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Mahfood apologises to Kellier

Published:Wednesday | May 6, 2015 | 12:00 AM
Mahfood
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LITTLE MORE than a week after President of the Private Sector Organisation of Jamaica (PSOJ) William Mahfood said Agriculture Minister Derrick Kellier had acted like a rogue minister in the ongoing refined sugar cess saga, the head of the private sector body has recanted.

In a statement yesterday, Mahfood said: "In hindsight, the comments were inappropriate and were as a result of the continued frustrations manufacturers face each year in the face of proposed government measures that tend to affect our businesses and the wider business environment."

Mahfood said he issued the apology after reflecting on the issue, which triggered much debate from stake-holders in the industry.

Kellier had dismissed the comment in an interview with journalists, saying it was a democratic country and "people free fi chat any foolishness dem want to chat".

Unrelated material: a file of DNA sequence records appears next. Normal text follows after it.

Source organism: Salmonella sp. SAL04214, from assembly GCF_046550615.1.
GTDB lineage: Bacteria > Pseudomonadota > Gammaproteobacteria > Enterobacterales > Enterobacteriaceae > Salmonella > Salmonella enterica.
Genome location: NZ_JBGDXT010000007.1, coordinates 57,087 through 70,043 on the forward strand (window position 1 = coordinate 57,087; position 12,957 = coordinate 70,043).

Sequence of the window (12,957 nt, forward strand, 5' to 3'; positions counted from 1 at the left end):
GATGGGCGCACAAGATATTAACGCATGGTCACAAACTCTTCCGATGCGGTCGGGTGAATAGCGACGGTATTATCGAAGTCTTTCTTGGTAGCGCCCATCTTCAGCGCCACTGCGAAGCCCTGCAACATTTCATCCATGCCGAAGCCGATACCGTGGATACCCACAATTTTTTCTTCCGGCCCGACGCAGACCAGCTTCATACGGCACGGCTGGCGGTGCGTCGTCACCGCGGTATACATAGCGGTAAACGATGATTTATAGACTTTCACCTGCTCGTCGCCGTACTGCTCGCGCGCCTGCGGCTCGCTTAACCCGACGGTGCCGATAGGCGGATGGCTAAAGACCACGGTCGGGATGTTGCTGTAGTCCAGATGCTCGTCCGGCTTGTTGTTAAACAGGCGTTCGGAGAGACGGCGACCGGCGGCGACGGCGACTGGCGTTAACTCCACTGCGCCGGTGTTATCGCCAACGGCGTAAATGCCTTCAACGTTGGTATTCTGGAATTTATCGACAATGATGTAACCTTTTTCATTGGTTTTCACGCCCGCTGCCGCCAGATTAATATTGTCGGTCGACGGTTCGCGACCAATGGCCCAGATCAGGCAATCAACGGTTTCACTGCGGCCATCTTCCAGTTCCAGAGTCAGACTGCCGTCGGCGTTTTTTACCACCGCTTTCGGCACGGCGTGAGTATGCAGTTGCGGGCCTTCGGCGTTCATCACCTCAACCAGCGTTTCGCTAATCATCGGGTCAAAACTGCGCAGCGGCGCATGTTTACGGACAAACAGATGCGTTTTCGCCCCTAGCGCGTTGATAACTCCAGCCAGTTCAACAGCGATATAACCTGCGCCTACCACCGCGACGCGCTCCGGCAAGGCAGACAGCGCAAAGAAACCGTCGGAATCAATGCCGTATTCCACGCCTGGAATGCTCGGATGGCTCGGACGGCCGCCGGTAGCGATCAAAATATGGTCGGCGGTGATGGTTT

a harmonious environment

The PSOJ president noted that "when we realised that we have made comments that can detract from the real issues, it is important that we correct it as soon as possible".

According to Mahfood, "In our partnership for solutions between the public and private sectors, we should always seek to ensure a harmonious environment necessary to grow our country together. As such, I look forward to working with the minister and his team and all other stakeholders in arriving at an amicable solution in the shortest possible time."

Kellier had maintained that the Government was still open to dialogue with members of the manu-facturing sector on the controversial proposed cess on imported sugar. However, he had made it clear that the administration had a duty to protect the country's revenue.

More than a week ago, head of Jamaica Customs Major Richard Reece told the Public Accounts Committee of Parliament that his agency had lost $130 million in revenue owing to the leakage of refined sugar into the retail trade.

However, he said no major manufacturer or member of the Jamaica Manufacturers' Association was involved in the illegal act.